In a high-stakes game of musical chairs, all five members of Iowa’s House delegation plan to run for re-election in 2012, but the Hawkeye State will send only four of them to Congress following the next election. Reapportionment from the 2010 Census translates to a one-seat loss for Iowa, which means someone will be the odd Member out.
Rep. Leonard Boswell, the oldest member of Iowa’s House delegation by 14 years, was thought to be considering retirement, making it easier for the other Members. But Boswell told Roll Call he will seek re-election, saying that preparing to run in a not-yet-drawn district is no different from his previous races.
National Republicans have frequently targeted the Des Moines-area Democrat since he was elected to the House in 1996, one reason he is preparing early — Boswell declared on election night that he would be on the ballot in 2012.
“We could speculate ’til the sun goes down, and it’d be all speculation, so I’ll just wait and see,” he said in an interview Wednesday before being sworn in for an eighth term. “I just keep doing what I do. We work our tail off to do good constituent service, being available to people, continue to work on whatever’s out there that their concern is, keep a lot of face time with them.”
Though all five Iowa incumbents survived 2010 in good shape, 2012 may bring their toughest test yet. Members have no influence over the state’s nonpartisan redistricting process and won’t have the option of running for Senate or governor since those offices won’t be up for election until 2014.
Any of the Members could end up in a primary or general election against another incumbent. The two Republicans, Reps. Tom Latham and Steve King, can expect a boost from presidential contenders coming to the heartland for the first-in-the-nation caucus.
Boswell and Latham, who is the second-oldest member of the delegation, are the only two Members who have gone through Congressional redistricting before. Though Iowa retained all five of its seats in the previous round of redistricting, population shifts changed the lines and prompted moves in the delegation. After the lines were redrawn in 2001, Boswell moved to Des Moines to represent the district Rep. Greg Ganske (R) left behind when he ran for Senate. Latham went from representing a district in the northwest corner of the state to his roughly triangular district in northern and central Iowa. Latham said he’s disappointed the state is losing a seat but optimistic about the redistricting process.
“Iowans are lucky to have what is widely regarded as one of the fairest redistricting processes in the country governing how the new Congressional districts will be drawn,” the Republican said in a statement.
Most states draw lines for Congressional and state legislative districts in the state legislature and pass it the way any other bill is passed, subjecting the process to the partisan desires of those running the state legislature and the governor who signs the bill into law.
But in Iowa, the independent Legislative Services Agency draws up the proposal and submits it to the state legislature. The first plan must be submitted within a limited amount of time after the release of the official population count, but not before April 1. The districts must be roughly the same population, must include whole counties and should be reasonably compact. If legislators don’t feel the map meets those standards, they can send it back to the agency twice.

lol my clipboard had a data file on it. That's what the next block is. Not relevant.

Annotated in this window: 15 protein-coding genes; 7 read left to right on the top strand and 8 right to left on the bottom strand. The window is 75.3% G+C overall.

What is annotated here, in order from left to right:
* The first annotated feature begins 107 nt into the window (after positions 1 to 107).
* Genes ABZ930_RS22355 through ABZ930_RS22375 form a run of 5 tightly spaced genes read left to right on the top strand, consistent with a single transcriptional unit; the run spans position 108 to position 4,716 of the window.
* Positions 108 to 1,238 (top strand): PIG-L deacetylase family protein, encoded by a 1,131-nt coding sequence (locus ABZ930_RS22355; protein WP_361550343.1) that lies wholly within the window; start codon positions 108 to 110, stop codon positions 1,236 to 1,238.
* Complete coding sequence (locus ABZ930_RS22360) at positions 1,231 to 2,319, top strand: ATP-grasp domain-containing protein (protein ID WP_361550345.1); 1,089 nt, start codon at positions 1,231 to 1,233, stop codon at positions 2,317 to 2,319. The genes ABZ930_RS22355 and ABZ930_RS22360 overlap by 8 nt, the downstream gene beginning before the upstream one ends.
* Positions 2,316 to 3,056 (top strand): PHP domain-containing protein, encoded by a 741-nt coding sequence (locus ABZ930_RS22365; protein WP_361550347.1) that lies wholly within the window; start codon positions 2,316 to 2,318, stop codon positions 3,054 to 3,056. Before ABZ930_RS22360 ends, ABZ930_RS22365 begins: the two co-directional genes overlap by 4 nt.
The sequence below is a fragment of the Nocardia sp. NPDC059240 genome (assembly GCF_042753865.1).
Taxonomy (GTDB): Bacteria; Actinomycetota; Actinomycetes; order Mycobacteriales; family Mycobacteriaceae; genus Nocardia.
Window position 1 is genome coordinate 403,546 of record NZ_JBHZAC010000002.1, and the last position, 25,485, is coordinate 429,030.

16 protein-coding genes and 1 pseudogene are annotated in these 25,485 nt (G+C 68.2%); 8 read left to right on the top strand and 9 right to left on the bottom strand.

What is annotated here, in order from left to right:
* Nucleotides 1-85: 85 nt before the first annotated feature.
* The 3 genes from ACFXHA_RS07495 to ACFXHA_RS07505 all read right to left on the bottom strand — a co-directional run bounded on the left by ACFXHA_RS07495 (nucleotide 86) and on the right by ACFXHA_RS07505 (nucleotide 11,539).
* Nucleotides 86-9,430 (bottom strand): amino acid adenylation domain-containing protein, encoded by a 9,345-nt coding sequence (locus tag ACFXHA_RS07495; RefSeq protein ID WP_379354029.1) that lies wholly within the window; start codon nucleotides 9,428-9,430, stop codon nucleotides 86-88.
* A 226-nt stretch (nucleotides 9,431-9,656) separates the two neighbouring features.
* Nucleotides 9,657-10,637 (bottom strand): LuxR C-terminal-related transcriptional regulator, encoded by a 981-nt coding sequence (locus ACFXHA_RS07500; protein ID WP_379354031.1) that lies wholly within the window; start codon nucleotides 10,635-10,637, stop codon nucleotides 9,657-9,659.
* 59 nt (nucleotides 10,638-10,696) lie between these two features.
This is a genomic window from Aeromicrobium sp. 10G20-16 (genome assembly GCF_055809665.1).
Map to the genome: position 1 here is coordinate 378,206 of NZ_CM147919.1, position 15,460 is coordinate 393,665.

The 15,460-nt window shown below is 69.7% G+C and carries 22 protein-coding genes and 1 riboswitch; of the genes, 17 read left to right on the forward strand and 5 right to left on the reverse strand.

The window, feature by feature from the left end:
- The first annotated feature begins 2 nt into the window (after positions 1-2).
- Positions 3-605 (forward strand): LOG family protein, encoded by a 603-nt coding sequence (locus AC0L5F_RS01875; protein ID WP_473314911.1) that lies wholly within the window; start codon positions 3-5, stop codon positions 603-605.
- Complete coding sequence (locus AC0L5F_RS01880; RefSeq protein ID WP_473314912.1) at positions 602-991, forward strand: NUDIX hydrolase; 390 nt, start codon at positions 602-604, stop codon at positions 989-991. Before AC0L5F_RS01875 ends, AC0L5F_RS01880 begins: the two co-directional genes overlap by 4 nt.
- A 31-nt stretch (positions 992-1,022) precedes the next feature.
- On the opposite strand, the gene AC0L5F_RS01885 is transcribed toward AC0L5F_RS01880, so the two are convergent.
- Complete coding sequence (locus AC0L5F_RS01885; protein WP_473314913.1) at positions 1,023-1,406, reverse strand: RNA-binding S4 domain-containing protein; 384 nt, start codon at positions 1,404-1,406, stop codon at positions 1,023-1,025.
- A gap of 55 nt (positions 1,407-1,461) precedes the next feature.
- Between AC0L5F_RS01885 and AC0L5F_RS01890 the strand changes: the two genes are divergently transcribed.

Once the process is done, though, it’s likely the larger cities that anchor districts now will do so again. A district will probably be centered on Des Moines, where Boswell has a house. The Waterloo-Cedar Falls area, where third-term Democratic Rep. Bruce Braley lives, is likely to anchor another in northeastern Iowa, and the population bases of Cedar Rapids and the Quad Cities in the neighboring district of Democratic Rep. Dave Loebsack could form a foundation for another district. Braley said he anticipates population growth in the northeastern part of the state means his district is likely to grow.
“We’ll have to see what the new map looks like, but realistically my district is probably going to move north to the Minnesota border,” Braley told Roll Call. “It’s probably going to move west, and it’s likely to move south in some ways.”
Boswell wouldn’t speculate on whether new lines would mean he continues to represent Des Moines. He declined to say whether he would prefer a rural district more like the one he represented in southern Iowa before the last round of redistricting.
“Everybody wants the capital city, whatever state you’re in,” he said.
Latham, who lives in Hampton, and Loebsack, who lives in Mount Vernon, told Roll Call in separate statements that they were disappointed to see the lost representation from reapportionment but plan to plow ahead in 2012. Loebsack said he is honored to hold his 2nd district seat and “would be honored to represent new counties as well.”
But in case squeezing five Members into four districts isn’t enough, current Members may not be the only ones keeping an eye on the Congressional redistricting process. Rumors persist that former first lady Christie Vilsack, the wife of Agriculture Secretary Tom Vilsack, is calling Iowans about a potential run for Congress.
It’s unclear from where Vilsack would run. She’s from Mount Pleasant, which is in Loebsack’s district, but works in Des Moines. Her foundation’s office is across the hall from Boswell’s campaign headquarters.
Braley, who is rumored to be mulling a run for the Senate if Sen. Tom Harkin (D) retires in 2014, said he is taking the march toward the next election one step at a time.
“There are a lot worse things in life than losing an election, and so I am grateful that I have the opportunity and privilege of representing the 1st district of Iowa another term,” he said.